More Love, Greater Heart Health - "The Rabbit Effect"

Love and positive emotions can impact heart health

The Real-World Impact of Love and Positive Emotions on Heart Disease Risk

Heart disease is the leading cause of death in the United States today. We all know that a lack of exercise, eating an inflammatory diet, having high blood pressure are all risk factors for heart disease. But, did you know that your thoughts, feelings, and emotions can have a great impact on your heart health? We were surprised at the heart-damaging effects of negative emotions, and the heart-supporting aspects of positive emotions. Let’s take a look at the studies.

"The Rabbit Effect" - How Love can Impact Heart Health

In 1978, researchers ran a study on rabbits to test the impact of a high cholesterol diet on heart health. Genetically similar rabbits were all fed a high-fat diet, intended to show changes in heart disease risk. Strangely enough, one group of rabbits seemed to be protected against heart disease and stroke, despite being fed the same toxic diet. Researchers, trying to understand this unusual finding, looked into what was happening and found that the rabbits that did not develop coronary heart disease were fed by a lab assistant who would pet and talk with them each time she came in. Researchers were so amazed, they repeated the experiment and saw the same results, showing that there must be an impact of love and attention in reducing risk of heart disease, despite a high-fat diet. (1)


Amazing Scientific Findings on Emotions and Heart Health

Happiness Matters

A Canadian study found that the happiest people were 22% less likely to develop heart disease compared with those who fell in the middle of the positive/negative emotional scale. (2)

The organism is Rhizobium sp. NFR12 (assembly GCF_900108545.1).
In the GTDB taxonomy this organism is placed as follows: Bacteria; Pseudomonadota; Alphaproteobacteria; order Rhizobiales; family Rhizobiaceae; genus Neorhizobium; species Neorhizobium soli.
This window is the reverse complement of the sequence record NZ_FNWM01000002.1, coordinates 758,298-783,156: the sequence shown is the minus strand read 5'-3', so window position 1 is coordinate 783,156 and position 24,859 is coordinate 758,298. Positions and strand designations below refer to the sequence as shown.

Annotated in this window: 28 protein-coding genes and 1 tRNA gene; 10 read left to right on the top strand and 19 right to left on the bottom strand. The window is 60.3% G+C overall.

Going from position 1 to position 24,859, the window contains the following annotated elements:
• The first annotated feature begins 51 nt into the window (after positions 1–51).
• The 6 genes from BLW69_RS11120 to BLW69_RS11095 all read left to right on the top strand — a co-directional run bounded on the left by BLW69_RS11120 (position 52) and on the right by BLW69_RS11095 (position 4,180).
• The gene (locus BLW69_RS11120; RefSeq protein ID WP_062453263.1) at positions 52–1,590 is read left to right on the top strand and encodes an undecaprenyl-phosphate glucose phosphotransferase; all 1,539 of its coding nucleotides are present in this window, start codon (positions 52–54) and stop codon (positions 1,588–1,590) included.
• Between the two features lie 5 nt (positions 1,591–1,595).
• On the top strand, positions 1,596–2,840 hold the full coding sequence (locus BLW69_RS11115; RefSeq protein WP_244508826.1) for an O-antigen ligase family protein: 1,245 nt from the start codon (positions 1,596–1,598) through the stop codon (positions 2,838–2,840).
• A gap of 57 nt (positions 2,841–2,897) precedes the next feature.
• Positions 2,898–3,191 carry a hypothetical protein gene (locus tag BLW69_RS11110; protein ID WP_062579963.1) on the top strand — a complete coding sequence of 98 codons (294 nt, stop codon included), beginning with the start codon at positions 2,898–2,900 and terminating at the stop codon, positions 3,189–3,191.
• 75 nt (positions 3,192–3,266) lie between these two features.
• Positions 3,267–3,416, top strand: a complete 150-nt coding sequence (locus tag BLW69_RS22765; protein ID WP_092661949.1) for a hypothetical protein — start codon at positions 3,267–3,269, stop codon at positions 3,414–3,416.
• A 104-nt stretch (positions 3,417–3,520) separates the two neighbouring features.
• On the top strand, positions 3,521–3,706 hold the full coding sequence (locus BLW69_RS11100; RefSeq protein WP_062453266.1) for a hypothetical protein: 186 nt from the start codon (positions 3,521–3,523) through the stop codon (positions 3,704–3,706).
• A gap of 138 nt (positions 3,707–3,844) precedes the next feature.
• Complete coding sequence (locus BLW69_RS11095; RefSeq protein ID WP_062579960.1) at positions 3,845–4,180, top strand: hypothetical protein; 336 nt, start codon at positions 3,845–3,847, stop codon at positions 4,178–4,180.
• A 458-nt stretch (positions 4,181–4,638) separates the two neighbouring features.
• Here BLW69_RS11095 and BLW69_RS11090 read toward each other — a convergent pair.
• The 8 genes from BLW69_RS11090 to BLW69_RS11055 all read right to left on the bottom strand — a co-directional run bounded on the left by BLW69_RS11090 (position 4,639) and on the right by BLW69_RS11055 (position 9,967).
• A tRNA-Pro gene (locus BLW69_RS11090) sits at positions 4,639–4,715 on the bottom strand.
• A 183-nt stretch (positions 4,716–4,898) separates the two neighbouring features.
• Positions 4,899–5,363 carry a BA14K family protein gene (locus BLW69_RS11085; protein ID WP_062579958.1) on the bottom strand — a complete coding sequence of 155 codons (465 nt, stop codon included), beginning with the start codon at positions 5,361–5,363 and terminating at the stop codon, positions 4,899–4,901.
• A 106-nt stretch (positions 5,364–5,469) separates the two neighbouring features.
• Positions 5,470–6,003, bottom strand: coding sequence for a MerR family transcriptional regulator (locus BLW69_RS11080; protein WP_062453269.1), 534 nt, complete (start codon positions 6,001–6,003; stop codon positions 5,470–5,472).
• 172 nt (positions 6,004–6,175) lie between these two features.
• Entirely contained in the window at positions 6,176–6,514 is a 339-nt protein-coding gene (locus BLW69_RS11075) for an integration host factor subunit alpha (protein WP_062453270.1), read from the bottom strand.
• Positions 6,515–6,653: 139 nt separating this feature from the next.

In the same study, those with the highest rate of negative emotions had the highest risk of developing heart disease.

In heart failure patients, increasing positive emotions by using a gratitude journal improved inflammatory markers. (3)

In 1988, when France beat Brazil in World Cup soccer, the biggest sporting event ever held in France, French men had a much lower rate of cardiovascular death compared with the 5 days before and after the event!

Optimism Uplifts

A review of 15 studies found that optimism was associated with a 35% lower risk of angina, heart attack, stroke, or death from cardiovascular causes. (4)

In heart failure patients, optimism was associated with higher health-related quality of life. (5)

Anxiety Makes Things Worse

A recent study shows that mortality rate from heart attack was higher in those who had high anxiety within 2 hours before the heart attack. (6)

Anger Depletes

A large study of more than 12,986 middle-aged men and women found that the angriest people faced roughly twice the risk of coronary artery disease (CAD) and almost three times the risk of heart attack compared to subjects with the lowest levels of anger. (7, 8)

According to a study published in Monitor on Psychology, hostility is a better predictor of coronary heart disease (CHD) in older men than smoking, drinking, high caloric intake, or high levels of LDL cholesterol! (9)